Lately, I've found myself looking around and reflecting on how much of the "future" that was predicted when I was a child has in fact become reality. Here's one more recent example: robotic exoskeletons that allow paraplegics to walk--and, perhaps, do much more.
It's really a shame that Christopher Reeve didn't live long enough to see this. He always believe in the potential for this to happen, and he would have benefited so much from it. But the fact that he devoted so much of his life after he lost the ability to walk to promoting research into breakthroughs like this one proves he deserved to play Superman.
Sometimes, we don't have to believe a man can fly. It's a big enough miracle if a man can walk.
This post in Paul Krugman's New York Times blog, about the attacks on a liberal blogger by the conservative chattering class because he had the temerity to buy private property, reminded me of the kerfluffle among the members of that class a few years back about Al Gore's Tennessee mansion--which, by the way, he was in the process of reducing its carbon footprint. Both are built on the same incorrect assumption: that environmentalism, in the case of Gore, or redistribution, in the case of Matthew Ygelsias, requires everyone, including the advocates, to practice extreme poverty.
Of course, the question follows: is it incorrect because of conservative ignorance, or incorrect because of conservative deceit? I'll leave that up to you. I'll merely point out that, by most common measures of economic success (including, but not limited to, the stock market), liberal policies generate more real growth than conservative ones produce.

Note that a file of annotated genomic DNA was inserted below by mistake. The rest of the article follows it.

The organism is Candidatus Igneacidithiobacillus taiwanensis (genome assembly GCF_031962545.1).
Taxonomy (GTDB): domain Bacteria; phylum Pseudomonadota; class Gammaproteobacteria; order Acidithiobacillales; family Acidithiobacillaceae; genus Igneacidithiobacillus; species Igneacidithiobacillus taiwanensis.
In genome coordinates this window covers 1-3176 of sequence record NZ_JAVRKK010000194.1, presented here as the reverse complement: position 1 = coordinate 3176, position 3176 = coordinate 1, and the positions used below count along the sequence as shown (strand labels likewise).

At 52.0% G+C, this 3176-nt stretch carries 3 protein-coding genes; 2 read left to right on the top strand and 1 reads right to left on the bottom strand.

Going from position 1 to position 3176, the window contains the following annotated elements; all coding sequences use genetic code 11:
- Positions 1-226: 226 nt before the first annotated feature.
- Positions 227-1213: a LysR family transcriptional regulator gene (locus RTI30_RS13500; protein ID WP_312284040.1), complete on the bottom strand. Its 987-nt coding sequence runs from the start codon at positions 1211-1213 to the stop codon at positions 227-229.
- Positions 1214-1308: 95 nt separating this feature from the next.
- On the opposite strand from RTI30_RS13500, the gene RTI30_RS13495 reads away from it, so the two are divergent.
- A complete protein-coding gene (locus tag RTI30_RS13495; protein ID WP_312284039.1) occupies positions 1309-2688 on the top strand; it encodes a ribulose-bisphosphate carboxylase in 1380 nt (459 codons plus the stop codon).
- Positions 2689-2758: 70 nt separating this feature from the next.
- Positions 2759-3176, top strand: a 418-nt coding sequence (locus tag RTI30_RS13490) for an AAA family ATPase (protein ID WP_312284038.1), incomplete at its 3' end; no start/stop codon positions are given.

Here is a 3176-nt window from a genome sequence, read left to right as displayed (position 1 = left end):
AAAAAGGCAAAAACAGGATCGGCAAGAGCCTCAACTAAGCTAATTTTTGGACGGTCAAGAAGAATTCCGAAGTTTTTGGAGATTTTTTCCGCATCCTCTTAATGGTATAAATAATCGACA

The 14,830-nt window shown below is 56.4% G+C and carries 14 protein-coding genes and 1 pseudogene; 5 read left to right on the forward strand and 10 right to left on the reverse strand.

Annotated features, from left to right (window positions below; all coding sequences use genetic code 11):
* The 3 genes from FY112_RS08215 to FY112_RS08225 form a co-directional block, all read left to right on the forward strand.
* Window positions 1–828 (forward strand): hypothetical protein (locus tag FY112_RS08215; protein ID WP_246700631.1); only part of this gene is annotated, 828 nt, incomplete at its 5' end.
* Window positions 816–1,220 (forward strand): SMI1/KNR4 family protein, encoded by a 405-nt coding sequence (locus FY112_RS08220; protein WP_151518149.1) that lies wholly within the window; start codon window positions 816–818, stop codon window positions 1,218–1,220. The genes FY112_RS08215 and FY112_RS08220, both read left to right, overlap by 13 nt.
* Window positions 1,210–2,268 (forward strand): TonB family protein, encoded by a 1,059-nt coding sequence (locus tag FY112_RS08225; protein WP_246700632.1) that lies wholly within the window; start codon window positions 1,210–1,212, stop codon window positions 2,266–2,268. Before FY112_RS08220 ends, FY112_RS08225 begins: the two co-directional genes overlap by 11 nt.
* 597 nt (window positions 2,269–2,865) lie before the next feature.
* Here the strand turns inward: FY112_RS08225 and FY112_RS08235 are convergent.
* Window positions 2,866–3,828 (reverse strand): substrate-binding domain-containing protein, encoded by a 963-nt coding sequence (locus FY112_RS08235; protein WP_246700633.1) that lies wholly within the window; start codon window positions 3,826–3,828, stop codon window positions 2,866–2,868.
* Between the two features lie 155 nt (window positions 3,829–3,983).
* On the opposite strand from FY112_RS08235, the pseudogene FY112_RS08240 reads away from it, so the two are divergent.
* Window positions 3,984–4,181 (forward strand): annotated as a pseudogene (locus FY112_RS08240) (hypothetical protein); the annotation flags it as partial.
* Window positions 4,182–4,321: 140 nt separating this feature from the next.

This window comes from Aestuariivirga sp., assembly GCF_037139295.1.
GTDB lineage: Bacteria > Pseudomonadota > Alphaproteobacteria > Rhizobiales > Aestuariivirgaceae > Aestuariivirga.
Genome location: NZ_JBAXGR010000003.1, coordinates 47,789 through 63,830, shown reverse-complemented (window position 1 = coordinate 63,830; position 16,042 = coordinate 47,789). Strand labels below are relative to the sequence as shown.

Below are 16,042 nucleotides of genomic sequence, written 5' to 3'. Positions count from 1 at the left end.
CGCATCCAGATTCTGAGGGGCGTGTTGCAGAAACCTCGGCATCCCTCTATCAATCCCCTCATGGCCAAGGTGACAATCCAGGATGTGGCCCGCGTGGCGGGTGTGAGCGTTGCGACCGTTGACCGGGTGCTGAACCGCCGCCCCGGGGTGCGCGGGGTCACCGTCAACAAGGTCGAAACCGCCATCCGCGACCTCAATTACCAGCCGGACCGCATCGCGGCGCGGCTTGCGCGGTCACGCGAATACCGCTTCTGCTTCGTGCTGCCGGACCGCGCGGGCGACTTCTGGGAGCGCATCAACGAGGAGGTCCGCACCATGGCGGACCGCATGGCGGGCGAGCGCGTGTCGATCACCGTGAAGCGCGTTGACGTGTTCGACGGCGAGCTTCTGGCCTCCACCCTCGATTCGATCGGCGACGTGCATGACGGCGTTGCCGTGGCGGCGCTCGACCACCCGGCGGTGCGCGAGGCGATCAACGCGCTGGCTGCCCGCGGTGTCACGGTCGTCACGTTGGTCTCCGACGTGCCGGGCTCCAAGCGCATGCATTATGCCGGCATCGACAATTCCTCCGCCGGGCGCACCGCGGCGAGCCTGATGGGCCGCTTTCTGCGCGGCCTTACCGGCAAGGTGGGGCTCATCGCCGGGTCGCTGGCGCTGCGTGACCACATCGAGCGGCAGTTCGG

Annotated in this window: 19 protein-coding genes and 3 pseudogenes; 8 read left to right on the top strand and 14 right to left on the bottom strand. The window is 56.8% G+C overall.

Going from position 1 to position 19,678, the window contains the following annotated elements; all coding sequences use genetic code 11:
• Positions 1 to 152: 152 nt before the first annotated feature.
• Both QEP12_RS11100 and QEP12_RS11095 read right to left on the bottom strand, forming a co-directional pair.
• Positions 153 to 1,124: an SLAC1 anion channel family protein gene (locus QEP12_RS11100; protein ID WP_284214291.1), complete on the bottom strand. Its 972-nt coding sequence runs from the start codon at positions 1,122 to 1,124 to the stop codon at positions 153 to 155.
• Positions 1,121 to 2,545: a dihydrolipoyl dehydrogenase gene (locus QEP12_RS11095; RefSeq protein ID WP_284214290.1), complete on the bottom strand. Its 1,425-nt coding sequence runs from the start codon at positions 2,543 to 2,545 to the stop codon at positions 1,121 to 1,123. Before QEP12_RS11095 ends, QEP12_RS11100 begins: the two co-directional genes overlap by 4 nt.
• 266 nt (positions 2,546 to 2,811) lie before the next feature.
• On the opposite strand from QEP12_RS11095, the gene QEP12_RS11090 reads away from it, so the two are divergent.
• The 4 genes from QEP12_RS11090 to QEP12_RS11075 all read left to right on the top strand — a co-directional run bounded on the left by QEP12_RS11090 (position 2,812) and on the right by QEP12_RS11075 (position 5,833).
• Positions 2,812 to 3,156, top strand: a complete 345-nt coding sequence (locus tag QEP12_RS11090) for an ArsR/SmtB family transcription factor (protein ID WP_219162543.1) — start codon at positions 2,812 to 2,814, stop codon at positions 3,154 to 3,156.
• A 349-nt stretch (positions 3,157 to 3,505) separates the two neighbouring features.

Gore and Ygelsias aren't hypocrites. If anything, they're reaping the fruits of the policies in which they believe. To paraphrase Newt Gingrich, liberal ideas work, and I can help it if conservative policies fail.
And I'll be damned if I'm going to let conservatives play mind-games with me or the American people.
A few years ago, Marylanders made the horrendous mistake of electing Robert Ehrlich as its Governor. Ehrlich's four years in office were a disaster for the state, no small part of which was deliberately inflicted by Ehrlich himself. As a former State of Maryland employee, I know something about how deliberate it was. But I'll save that for a later column. For today, I'll focus on a rhetorical blunder made by Ehrlich during his one and only term: an assessment by him of multiculturalism as "bunk."
It's what you would expect from someone who grew up in an almost all-white neighborhood, and built a career in an almost all-white party. Anything that isn't white is a threat, and must be treated that way, even in the face of evidence to the contrary.
One of the best pieces of evidence is a neighborhood in New York City: Elmhurst, in the borough of Queens. I had the good fortune to live there in the early 1980s, as it was beginning the transition from a neighborhood of mostly European ethnicity to one that blended that ethnicity with Latin American and Asian populations. It was a neighborhood without majorities, only minorities that managed to get along and live their lives without conflict--or fear.
It was as diverse as it could possibly be--and it worked. And, although not quite as diverse as it once was, it still does.
Multiculturalism is not "bunk." Multiculturalism is our soul, and our future.
Late last month, on the eve of the triggering of the automatic "sequester" cuts, Obama attempted to tell people how much everyday life was about to be upended by the Republican need to look insanely tough on spending. In doing so, Obama was, as has too often been the case, his own worst enemy, neglecting the fact that most federal agencies had (with more fiscal skill than they are often credited with possessing) had already budgeted to cushion the short-term impact of the cuts. The result was predictable: Obama was seen as Chicken Little and, as March began, everyone was laughing because the sky hadn't fallen yet.